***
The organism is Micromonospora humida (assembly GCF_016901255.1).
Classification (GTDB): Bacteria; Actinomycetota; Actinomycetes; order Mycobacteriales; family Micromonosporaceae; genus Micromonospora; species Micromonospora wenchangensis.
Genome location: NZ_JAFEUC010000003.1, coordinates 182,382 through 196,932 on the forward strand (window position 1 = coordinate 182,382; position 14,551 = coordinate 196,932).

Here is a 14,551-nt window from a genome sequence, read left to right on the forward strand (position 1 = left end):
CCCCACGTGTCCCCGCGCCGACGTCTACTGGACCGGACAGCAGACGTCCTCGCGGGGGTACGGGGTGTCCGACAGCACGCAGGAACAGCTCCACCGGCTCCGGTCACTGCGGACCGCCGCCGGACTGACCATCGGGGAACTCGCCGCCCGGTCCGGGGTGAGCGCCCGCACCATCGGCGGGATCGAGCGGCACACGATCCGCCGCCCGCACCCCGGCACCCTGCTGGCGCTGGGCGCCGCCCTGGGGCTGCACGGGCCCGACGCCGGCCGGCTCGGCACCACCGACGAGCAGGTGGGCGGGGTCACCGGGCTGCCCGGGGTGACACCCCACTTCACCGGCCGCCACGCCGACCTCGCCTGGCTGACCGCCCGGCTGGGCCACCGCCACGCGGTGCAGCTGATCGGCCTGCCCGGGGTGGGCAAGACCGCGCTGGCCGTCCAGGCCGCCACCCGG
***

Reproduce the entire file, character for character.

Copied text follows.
The organism is Micromonospora humida (assembly GCF_016901255.1).
Classification (GTDB): Bacteria; Actinomycetota; Actinomycetes; order Mycobacteriales; family Micromonosporaceae; genus Micromonospora; species Micromonospora wenchangensis.
Genome location: NZ_JAFEUC010000003.1, coordinates 182,382 through 196,932 on the forward strand (window position 1 = coordinate 182,382; position 14,551 = coordinate 196,932).

Here is a 14,551-nt window from a genome sequence, read left to right on the forward strand (position 1 = left end):
CCCCACGTGTCCCCGCGCCGACGTCTACTGGACCGGACAGCAGACGTCCTCGCGGGGGTACGGGGTGTCCGACAGCACGCAGGAACAGCTCCACCGGCTCCGGTCACTGCGGACCGCCGCCGGACTGACCATCGGGGAACTCGCCGCCCGGTCCGGGGTGAGCGCCCGCACCATCGGCGGGATCGAGCGGCACACGATCCGCCGCCCGCACCCCGGCACCCTGCTGGCGCTGGGCGCCGCCCTGGGGCTGCACGGGCCCGACGCCGGCCGGCTCGGCACCACCGACGAGCAGGTGGGCGGGGTCACCGGGCTGCCCGGGGTGACACCCCACTTCACCGGCCGCCACGCCGACCTCGCCTGGCTGACCGCCCGGCTGGGCCACCGCCACGCGGTGCAGCTGATCGGCCTGCCCGGGGTGGGCAAGACCGCGCTGGCCGTCCAGGCCGCCACCCGG